In your marriage, is sex more about quantity or quality?

One stereotype we always hear is that men just want it all the time and women do not. But the fact of the matter is, many factors come into play: body image, anxiety, menstrual cycles, social cues or influences, etc. So deriving meaning about the purpose of sexual intimacy from the frequency of sex is not always a great strategy.

 

Mutual Satisfaction

Byers & Heinlein (1989) researched the initiation of sex in a marriage. What comes as no surprise is that they found men initiated more than women. But, they undid one cultural stereotype: men and women respond the same percentage of the time to those initiations.

Another thing they found was that if you experience greater sexual satisfaction in your marriage, there are more initiations. If you are less sexually satisfied, you are more likely to refuse an initiation.

All this to come to our first point – mutual satisfaction is one purpose for sex!

Selfless-ness & Mutual Intimacy

A key Bible passage that deals with the physical side of marriage is 1 Corinthians 7:3-5a, “The husband should give to his wife her conjugal rights, and likewise the wife to her husband. For the wife does not have authority over her own body, but the husband does. Likewise the husband does not have authority over his own body, but the wife does. Do not deprive one another, except perhaps by agreement for a limited time, that you may devote yourselves to prayer; but then come together again, so that Satan may not tempt you because of your lack of self-control.”

Some key points to see here:

  1. In a marriage, we don’t have “rights” over our own bodies. We are responsible to yield mutually to one another. In fact, marriage and sex are both wonderful facilities to reveal selfishness in ourselves! We need to remember that we give up exclusive rights to “me” and share them with our spouse when we marry.
  2. Sex loses its meaning when I stop giving. Think of making love as a “giving” gesture and not a “getting” (ie, what I can get from it) gesture.
  3. Culture teaches that men, in particular, have a right to ejaculation. We need to think about rights differently. What we actually have the right to, is to mutually give or serve our spouse in the context of absolute equality. Holding a right to give, not get, is a paradigm shift that will bless your marriage.
  4. There is one huge assumption here, which may be an issue for some of you. This passage says nothing of procreation and by virtue of this silence, validates the truth that God made us sexual creatures not only for procreation, but also for pleasure. That is one of the main points of sex: this very intense, very intimate, mutual intimacy and pleasure.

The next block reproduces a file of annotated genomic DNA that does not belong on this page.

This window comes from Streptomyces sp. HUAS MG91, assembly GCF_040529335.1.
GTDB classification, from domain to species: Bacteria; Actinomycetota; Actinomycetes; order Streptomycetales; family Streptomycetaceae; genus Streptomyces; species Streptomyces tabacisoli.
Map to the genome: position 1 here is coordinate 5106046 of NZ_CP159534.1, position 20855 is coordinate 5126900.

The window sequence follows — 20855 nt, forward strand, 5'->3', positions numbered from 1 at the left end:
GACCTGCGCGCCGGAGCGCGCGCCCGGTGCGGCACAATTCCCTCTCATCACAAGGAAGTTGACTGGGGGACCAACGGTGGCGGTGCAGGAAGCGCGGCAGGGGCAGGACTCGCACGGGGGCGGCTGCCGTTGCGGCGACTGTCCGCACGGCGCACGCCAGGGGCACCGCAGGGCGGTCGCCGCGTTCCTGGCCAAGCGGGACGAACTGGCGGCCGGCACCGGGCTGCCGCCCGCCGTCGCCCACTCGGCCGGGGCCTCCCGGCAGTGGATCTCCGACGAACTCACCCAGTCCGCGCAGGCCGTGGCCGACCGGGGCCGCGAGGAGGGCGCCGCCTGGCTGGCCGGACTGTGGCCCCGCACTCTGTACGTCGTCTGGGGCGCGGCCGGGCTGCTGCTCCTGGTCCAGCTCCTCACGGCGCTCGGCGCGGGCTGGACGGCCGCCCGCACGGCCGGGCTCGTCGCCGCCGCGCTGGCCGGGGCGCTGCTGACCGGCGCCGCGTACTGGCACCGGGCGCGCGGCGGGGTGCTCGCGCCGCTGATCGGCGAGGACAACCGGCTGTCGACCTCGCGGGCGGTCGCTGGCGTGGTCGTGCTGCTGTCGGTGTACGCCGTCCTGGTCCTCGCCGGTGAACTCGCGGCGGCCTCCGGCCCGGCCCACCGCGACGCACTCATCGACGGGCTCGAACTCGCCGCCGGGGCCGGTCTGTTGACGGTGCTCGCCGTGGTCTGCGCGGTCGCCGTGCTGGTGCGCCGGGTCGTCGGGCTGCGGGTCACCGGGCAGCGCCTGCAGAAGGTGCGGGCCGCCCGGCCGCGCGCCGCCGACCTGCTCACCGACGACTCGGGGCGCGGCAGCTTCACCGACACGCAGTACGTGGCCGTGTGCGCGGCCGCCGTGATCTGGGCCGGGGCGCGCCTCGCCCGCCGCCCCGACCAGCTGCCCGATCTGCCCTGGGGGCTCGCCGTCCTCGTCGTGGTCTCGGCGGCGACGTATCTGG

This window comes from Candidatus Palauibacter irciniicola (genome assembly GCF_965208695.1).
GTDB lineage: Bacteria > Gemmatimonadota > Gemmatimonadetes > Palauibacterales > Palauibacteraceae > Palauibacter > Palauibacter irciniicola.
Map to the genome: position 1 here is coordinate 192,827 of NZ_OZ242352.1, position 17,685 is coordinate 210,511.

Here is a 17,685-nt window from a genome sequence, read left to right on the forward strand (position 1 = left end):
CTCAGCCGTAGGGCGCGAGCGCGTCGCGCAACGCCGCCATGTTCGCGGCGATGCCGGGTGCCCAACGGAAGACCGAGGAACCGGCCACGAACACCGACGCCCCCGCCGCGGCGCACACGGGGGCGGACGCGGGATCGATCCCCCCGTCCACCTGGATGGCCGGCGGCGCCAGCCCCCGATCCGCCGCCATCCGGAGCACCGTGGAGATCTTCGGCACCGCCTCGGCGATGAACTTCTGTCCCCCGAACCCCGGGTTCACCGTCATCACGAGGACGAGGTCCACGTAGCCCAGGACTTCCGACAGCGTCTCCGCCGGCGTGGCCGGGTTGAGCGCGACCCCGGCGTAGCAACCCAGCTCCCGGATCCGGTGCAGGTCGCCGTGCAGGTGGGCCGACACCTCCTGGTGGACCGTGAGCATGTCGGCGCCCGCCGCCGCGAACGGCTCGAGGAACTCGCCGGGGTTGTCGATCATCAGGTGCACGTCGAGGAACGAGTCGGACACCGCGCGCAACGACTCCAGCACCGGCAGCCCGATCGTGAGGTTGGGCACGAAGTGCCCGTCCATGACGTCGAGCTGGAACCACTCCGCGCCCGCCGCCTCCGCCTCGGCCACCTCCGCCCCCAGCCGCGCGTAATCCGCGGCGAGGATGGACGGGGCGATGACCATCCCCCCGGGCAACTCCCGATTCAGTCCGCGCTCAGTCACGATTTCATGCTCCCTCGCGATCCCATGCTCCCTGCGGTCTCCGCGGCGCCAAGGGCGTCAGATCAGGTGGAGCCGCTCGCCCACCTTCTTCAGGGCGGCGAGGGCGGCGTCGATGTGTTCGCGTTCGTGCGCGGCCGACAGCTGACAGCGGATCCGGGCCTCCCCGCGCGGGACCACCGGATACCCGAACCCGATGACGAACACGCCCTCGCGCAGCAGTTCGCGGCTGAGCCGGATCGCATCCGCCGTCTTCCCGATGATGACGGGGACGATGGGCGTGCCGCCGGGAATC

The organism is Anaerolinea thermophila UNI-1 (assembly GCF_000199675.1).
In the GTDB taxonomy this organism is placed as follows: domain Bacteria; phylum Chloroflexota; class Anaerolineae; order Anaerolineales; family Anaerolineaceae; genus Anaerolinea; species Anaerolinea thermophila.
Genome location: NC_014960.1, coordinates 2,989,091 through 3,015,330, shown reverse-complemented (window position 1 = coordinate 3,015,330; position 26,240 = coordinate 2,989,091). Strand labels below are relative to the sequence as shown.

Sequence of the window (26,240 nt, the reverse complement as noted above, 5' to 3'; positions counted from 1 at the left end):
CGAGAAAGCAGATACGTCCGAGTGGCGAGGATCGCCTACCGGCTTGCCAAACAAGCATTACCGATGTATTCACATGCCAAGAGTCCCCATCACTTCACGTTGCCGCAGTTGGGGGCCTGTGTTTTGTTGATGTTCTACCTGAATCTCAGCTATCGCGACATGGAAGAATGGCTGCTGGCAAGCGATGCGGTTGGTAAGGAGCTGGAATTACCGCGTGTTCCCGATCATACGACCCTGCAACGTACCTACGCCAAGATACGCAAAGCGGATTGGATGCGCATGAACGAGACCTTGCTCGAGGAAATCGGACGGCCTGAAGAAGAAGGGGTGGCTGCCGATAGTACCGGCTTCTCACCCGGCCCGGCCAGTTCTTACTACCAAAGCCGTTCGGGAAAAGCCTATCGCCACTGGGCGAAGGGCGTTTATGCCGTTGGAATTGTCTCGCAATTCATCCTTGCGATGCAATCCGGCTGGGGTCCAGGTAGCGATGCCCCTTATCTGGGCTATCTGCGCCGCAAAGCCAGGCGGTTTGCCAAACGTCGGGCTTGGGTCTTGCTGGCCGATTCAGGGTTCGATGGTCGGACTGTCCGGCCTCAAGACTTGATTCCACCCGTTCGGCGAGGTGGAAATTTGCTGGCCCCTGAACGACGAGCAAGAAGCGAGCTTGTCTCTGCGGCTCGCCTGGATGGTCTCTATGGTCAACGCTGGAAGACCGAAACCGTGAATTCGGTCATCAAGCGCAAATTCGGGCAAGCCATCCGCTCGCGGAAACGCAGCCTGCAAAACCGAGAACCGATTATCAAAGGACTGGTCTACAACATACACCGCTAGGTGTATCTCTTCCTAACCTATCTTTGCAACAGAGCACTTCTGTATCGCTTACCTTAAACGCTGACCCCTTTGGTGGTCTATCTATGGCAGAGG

Frequency?

So often people ask, “How often do married couples have sex?” We look for benchmarks sometimes and I think we’re really asking the question, not so much “What’s the point of sex” but rather “What’s the meaning of how frequently/infrequently we have sex?”

Greenblat (1983) found that in the first year of marriage, three-quarters of couples were having sex more than 2x/week; after 6 years that dropped to 1.5x per week. One consistent issue related to the decline in frequency was exhaustion. Life stages change and energy levels change with them!

But the decline was found not to be negative – people often reported physical intimacy as being more relaxed, and more focused on quality than quantity. Other types of intimacy were coming in as well.

Sprecher & Schwartz (1995) also studied the frequency of sex in married couples and found that frequency changes over the course of life. The greatest influencing factor in the decrease of physical intimacy is age. The second is marital happiness and then other factors, such as pregnancy and the presence of small children, come into play.

The point is that frequency should not dictate meaning. Rather, we need to have the meaning we give to our sexual intimacy speak to the natural frequency that will result.

Why do married couples have sex?

  1. Shared pleasure – that’s the ‘giving’ and mutuality we spoke of, above.
  2. A means to deepen and reinforce intimacy – a different experience than just a relief from being horny.
  3. A way to reduce tension from life stresses – nurturing, safety, vulnerability, release of endorphins, etc.

What should sex look like?

  1. Intimate (is it too obvious to state that!?!)
  2. Giving of pleasure (not demanding or selfish)
  3. Eroticism (Wikipedia’s definition: the aesthetics of sexual desire, sensuality and romantic love)

Think about your own marriage for a moment. Has your sex life decreased? Is it because of natural causes (like children and exhaustion) or because of a lack of marital satisfaction? Who initiates the most? Are you being selfish and holding yourself back from your spouse? Or are you being demanding and not respecting your spouse?

There is a lot to think about here and now the next step is learning to discuss it. To help you get a quick read on where you and your spouse are at, ask your spouse, “On a scale of 1 to 10, how amorous are you?”

For example:

“On a scale of 1 to 10…” “I’m a 7.”  “I’m a 1.” “Okay, how about tomorrow night/in the morning?

Be honest, be open, but most of all be giving!

Q&A

From Anonymous (again!): “How important is it for a marriage to have another good couple as friends?”

Before you listen to our answer, think about how you would answer it. Leave us your thoughts in the comments below!

Thanks to Dbmass and Dust!n for the great reviews on iTunes! 🙂

  • July 9, 2014

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